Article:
[0027] The use of "including", "having" and "comprising" and variations thereof herein is meant to encompass the items listed thereafter and equivalents thereof as well as additional items. The use of letters to identify elements of a method or process is simply for identification and is not meant to indicate that the elements should be performed in a particular order.

[0028] Although references may be made below to directions such as upper, lower, upward, downward, rearward, bottom, top, front, rear, etc., in describing the drawings, there references are made relative to the drawings (as normally viewed) for

convenience. These directions are not intended to be taken literally or limit the present invention in any form. In addition, terms such as "first", "second", "third", etc., are used to herein for purposes of description and are not intended to indicate or imply importance or significance.

[0029] The inventive process utilizes one right hand cutter head with inside and outside blades for the manufacture of the right hand coupling member and one left hand cutter with inside and outside blades for the manufacture of the left hand coupling member. The process is not a completing method. Only a single tool spindle is required on a cutting machine for the cutting process. Machines suitable for cutting spiral tooth couplings, such as the machine of commonly-assigned U.S. Patent No. 6,712,566, are readily known to the skilled artisan and are commercially available.

[0030] Figure 6(a) shows a top view of a generating gear 46 for a face coupling (the generating gear being identical to the face coupling as stated above) with only two teeth and one tooth slot between them being represented for ease of explanation and illustration. The rotational position of generating gear 46 about its axis 49 is adjusted with respect to angle 44 such that the center point of the convex flank 41 (convex-shaped in lengthwise direction) is contacting the horizontal axis 48 of the coordinate system. The direction and length of vector RWiB defines the length and direction of the vector EX| B (42) which establishes the appropriate machine settings required for the positioning of the cutter head. In the position of generating gear 46, the convex flank 41 is cut and the concave side 43 (concave-shaped in lengthwise direction) is merely pre-cut with a desired finishing stock. The angle 51 is the reduced blade spacing angle of the inventive method.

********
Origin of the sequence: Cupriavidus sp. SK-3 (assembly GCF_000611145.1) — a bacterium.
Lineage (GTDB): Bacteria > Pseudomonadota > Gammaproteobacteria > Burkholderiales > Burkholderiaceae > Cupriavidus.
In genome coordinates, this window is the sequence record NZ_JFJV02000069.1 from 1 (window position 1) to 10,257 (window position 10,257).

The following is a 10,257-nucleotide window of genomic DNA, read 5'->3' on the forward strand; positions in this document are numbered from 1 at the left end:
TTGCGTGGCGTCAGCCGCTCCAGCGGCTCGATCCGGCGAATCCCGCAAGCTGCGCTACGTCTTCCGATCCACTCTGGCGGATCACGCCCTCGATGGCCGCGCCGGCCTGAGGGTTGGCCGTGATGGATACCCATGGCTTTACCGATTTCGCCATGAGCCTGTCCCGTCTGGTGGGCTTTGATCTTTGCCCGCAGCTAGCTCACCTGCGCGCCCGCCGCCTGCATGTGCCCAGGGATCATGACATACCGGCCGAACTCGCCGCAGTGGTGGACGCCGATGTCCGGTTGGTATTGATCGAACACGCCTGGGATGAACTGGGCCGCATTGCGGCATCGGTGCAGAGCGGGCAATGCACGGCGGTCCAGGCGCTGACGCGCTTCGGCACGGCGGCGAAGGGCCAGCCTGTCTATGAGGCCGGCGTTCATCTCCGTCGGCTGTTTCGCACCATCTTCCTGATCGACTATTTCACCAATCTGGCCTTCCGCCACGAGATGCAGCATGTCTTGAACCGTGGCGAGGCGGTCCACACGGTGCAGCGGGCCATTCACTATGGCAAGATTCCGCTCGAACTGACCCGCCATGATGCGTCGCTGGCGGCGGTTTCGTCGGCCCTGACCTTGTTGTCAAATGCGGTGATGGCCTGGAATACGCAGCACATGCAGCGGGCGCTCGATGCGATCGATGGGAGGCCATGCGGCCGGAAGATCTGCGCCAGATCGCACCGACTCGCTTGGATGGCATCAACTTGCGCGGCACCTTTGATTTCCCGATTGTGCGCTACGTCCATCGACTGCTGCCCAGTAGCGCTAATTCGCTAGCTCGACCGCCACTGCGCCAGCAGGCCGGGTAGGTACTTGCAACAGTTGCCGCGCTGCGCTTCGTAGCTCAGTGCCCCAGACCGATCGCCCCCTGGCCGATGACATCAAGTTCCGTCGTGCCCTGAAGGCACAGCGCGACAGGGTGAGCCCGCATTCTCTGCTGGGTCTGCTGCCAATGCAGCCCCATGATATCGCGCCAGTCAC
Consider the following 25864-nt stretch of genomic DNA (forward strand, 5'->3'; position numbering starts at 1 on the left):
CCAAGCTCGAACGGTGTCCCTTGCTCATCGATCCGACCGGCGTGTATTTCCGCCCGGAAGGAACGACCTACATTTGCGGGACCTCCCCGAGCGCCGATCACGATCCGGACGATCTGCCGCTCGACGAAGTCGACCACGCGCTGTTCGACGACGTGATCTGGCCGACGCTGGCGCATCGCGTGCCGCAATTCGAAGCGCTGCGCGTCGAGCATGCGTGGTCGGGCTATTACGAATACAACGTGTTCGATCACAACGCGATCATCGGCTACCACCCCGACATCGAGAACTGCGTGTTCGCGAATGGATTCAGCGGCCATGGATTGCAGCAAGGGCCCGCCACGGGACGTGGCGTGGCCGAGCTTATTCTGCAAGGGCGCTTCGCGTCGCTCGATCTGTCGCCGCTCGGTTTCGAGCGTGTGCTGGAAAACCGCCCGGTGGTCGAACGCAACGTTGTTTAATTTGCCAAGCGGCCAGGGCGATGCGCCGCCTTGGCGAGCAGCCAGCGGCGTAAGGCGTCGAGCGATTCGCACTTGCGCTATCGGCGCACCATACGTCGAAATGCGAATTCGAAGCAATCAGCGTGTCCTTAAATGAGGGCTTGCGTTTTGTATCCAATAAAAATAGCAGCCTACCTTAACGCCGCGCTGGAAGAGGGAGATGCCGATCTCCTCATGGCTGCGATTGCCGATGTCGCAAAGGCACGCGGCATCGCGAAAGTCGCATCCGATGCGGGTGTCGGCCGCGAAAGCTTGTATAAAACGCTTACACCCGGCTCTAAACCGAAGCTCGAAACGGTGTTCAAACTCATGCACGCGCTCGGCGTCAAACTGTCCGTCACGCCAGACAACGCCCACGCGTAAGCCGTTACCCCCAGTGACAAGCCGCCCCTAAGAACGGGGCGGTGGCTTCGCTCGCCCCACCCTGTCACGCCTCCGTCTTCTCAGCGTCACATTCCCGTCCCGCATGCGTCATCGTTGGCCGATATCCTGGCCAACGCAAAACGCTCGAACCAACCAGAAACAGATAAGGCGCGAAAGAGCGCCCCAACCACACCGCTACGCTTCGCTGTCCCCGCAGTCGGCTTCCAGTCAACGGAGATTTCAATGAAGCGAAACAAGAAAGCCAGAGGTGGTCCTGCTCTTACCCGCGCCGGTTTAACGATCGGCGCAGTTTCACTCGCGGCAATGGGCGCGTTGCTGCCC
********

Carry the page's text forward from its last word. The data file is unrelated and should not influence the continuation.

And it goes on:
[0031 ] Figure 6(b) is a top view of a generating gear 46 for a face coupling (the generating gear being identical to the face coupling as stated above) with only two teeth and the tooth slot between them being represented for ease explanation and illustration. The rotational position of generating gear 46 is adjusted with respect to angle 45 such that the center point of the concave flank 43 is contacting the horizontal axis 48 of the coordinate system. The direction and length of vector RW 0 B defines the length and direction of the vector EXOB (40) which establishes the appropriate machine settings required for the positioning of the cutter head. In the position of generating gear 46, the concave flank 43 is cut and the convex side 41 is not contacted by the inside blades represented by RW| B .

[0032] As shown in Figure 6(a), an initial plunging is performed with a first set of machine settings represented by 42 (EX| B ) which makes the inside blades form the convex flanks 41. After reaching the full depth position, a transition to a second set of machine settings 40 (EXOB) occurs (which includes a generating gear axis set-over rotation) as shown by Figure 6(b). At the end of this set-over, the outside blades will cut the concave flanks 43. The cutter withdraws away from the slots and both convex and concave flanks (41 and 43) as well as the bottoms of the tooth slots are finished. While it is preferred the cutter remain at the full-depth position during the set-over, the cutter may be withdrawn after the initial flanks (i.e. convex or concave) are cut, followed by the set-over and then plunging again to cut the remaining flanks (i.e. concave or convex).

[0033] The set-over between convex and concave flank cutting is required because of the different machine settings needed for convex and concave cutting. The particular machine settings are dependent on individual machine kinematics as will be understood by the skilled artisan but must be set in accordance with Figures 6(a) and 6(b). While changing the machine settings, a certain stock allowance for a sufficient cleanup of the second cut concave flanks is additionally required. If the blade spacing angle 51 was zero, then the generating gear axis set-over rotation would be equal to the angle 44 (shown before the rotation) or 45 (shown after the rotation). The correct generating gear set-over rotation angle DW12Z is calculated with equation (8) below by employing the blade spacing angle WAME.

[0034] The equally spaced conventional face hobbing cutter (Figure 2) would create tooth thicknesses and slot widths which are equal. However, due to the spiral angle error caused by the dedendum angle 15 (Figure 1 ), the flank surfaces would be incorrect. A set-over due to different machine settings would not be possible, because it would increase the slot width and deliver incorrect parts. [0035] In order to form flank lead lines with a desired length crowning between the two coupling members the outside blade point radius has to be increased and/or the inside blade point radius has to be reduced. This is not possible with an equally spaced face hobbing cutter head (negative blade distance difference 53 as seen in Figure 2), because this will additionally increase the slot width.